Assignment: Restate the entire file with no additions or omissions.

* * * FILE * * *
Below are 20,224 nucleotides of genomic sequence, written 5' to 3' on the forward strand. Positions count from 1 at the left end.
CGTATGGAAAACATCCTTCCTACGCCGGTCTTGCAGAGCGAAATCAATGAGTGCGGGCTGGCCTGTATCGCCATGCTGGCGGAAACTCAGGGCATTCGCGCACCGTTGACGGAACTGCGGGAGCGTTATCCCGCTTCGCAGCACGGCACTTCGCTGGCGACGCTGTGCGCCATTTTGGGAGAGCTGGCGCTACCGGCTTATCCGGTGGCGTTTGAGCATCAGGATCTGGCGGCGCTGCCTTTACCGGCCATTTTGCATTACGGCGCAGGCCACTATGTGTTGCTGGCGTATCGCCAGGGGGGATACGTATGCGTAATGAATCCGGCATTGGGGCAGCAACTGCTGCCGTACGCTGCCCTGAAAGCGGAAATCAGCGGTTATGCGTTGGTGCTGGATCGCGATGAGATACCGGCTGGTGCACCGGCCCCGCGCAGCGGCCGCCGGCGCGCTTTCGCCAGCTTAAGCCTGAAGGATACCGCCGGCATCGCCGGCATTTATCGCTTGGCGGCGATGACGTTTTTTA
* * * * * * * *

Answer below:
Below are 20,224 nucleotides of genomic sequence, written 5' to 3' on the forward strand. Positions count from 1 at the left end.
CGTATGGAAAACATCCTTCCTACGCCGGTCTTGCAGAGCGAAATCAATGAGTGCGGGCTGGCCTGTATCGCCATGCTGGCGGAAACTCAGGGCATTCGCGCACCGTTGACGGAACTGCGGGAGCGTTATCCCGCTTCGCAGCACGGCACTTCGCTGGCGACGCTGTGCGCCATTTTGGGAGAGCTGGCGCTACCGGCTTATCCGGTGGCGTTTGAGCATCAGGATCTGGCGGCGCTGCCTTTACCGGCCATTTTGCATTACGGCGCAGGCCACTATGTGTTGCTGGCGTATCGCCAGGGGGGATACGTATGCGTAATGAATCCGGCATTGGGGCAGCAACTGCTGCCGTACGCTGCCCTGAAAGCGGAAATCAGCGGTTATGCGTTGGTGCTGGATCGCGATGAGATACCGGCTGGTGCACCGGCCCCGCGCAGCGGCCGCCGGCGCGCTTTCGCCAGCTTAAGCCTGAAGGATACCGCCGGCATCGCCGGCATTTATCGCTTGGCGGCGATGACGTTTTTTA